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Cost Of Living Crisis
Raising a hungry, young family means a large part of our household budget goes on food. The cost of living crisis being what it is, and the fact I’m a weird indie creative with an unreliable income, means I’m always looking for ways to reduce my spending, and food is definitely an area I want to cut back.
According to the Bank of England, food prices have risen by 28.8% in the last two years and it has become difficult to avoid the impact as nearly every item in our weekly groceries seems to be getting more expensive. For most households every penny counts, especially lately when it is expected that there would be a £1,000 increase in grocery bills according to calculations by the Resolution Foundation, so I know I’m not alone in struggling with this.
To help me out, Marcus Arcabiasco, a money expert at Bank Locations, has sent over his 7 simple steps that can help households easily save a huge chunk off their food bills.
How To Save Money On Food Bills
1. Meal Prepping
Some people might not fancy the idea of eating some of the same meals every day, but prepping your meals ahead of a week can drastically decrease what you’re spending.
Create a weekly or monthly meal plan, including breakfast, lunch, dinner and snacks. This not only gives you an idea of what you’re shopping for but saves unnecessary spending and impulse buys if you’re on a tight budget. You can also prepare a few different meals to add some variety to your diet and save you from getting flavour fatigue early on.
2. Check on Your Storage
It happens to the best of us. You’ve ticked everything off of your shopping list, and start unpacking the shopping, only to find an item somewhere in the cupboards.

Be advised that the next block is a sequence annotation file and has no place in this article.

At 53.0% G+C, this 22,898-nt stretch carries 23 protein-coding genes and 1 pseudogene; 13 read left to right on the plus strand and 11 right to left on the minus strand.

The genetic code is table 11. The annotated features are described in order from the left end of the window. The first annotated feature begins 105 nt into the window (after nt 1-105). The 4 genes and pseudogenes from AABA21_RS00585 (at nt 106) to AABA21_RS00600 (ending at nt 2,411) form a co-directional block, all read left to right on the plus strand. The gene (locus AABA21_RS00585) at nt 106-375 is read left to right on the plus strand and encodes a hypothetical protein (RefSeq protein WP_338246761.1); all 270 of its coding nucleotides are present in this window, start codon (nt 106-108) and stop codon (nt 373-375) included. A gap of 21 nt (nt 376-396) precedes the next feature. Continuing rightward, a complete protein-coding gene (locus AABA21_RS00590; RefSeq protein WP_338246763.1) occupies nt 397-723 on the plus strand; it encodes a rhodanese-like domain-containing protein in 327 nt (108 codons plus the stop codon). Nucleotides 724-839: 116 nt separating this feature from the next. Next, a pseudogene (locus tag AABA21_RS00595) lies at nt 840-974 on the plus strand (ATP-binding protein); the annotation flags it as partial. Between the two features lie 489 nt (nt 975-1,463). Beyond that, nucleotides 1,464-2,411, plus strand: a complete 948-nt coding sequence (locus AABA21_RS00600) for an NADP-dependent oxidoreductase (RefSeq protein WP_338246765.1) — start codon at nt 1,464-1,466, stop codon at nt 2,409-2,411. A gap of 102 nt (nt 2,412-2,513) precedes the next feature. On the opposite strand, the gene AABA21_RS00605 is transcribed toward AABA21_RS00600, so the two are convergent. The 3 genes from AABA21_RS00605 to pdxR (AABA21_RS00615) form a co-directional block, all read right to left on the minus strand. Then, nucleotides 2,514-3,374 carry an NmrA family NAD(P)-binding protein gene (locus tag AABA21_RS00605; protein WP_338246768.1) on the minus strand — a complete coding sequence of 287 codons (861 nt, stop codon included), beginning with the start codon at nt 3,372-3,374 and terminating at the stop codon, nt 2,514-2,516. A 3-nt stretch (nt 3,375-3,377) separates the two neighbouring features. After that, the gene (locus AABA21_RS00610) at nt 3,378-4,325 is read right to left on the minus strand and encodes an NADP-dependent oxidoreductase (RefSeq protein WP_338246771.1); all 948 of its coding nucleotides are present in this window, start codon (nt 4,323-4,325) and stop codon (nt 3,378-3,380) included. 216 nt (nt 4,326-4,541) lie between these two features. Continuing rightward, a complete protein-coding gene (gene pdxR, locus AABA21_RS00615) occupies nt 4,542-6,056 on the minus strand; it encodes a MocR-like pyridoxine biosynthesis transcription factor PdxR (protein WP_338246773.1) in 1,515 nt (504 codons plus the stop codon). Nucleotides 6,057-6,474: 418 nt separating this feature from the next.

Knowing what you need and how much of it you’ll need before heading to your local supermarket will save you in the long run. This also stops food wastage and keeps your cupboards organised with non-expired goods hoarding space.
3. Buy in Large Quantities
If you have the storage space available, buying food in larger quantities can be a financially savvy approach to reduce expenses, as long as you carefully think through some factors.
First, when buying in bulk, choose items that you regularly consume and won’t go bad before you use them. Next, compare the expenses of bulk purchases with those of smaller quantities, factoring in any discounts. If the cost isn’t much lower, there’s no need to buy in bulk. Lastly, consider if you have ample space to store large quantities if you choose to buy in bulk.
4. Sale Sections
Seasonal and sale items are a thrifty shopper’s best friend and there are loads of tips and tricks available for finding out when reduced items will be at your favourite store.
Buy fruits and vegetables that are in season, as they tend to be more affordable and most importantly, fresher. Additionally, taking advantage of sales and discounts on staple items in your supermarket’s reduced sections can lead to substantial savings. Stocking up on non-perishables when they’re on sale ensures you can have the foods you need without breaking the bank.
5. Remove Plastic Wrapping
Oftentimes, the plastic our food is packaged in is to preserve it for transportation. Taking the wrapper or packaging of your items will keep them fresher for much longer.
In this instance, it’s worth investing in a few different sized airtight containers to keep your fruit and veg fresh longer.
6. Coupon Queen
Loyalty programs and coupons offered by supermarkets and retailers are valuable tools for frugal shoppers. Many stores offer loyalty cards that provide discounts on selected items or to accumulate points for future savings.
Using coupons, whether digital or paper, can result in immediate discounts at the checkout. The expert recommends taking advantage of these programs to maximize your savings.
7. Growing Your Own
If you have a green thumb and a bit of outdoor space, or a small space indoors – growing your own fruits, vegetables and herbs can be a rewarding money saver.
Not only does it provide fresh produce, but it also eliminates the need to purchase these items from the store, preventing waste and saving you on your shopping bills.
Even a small herb garden on a windowsill can add flavour to meals without the added costs.
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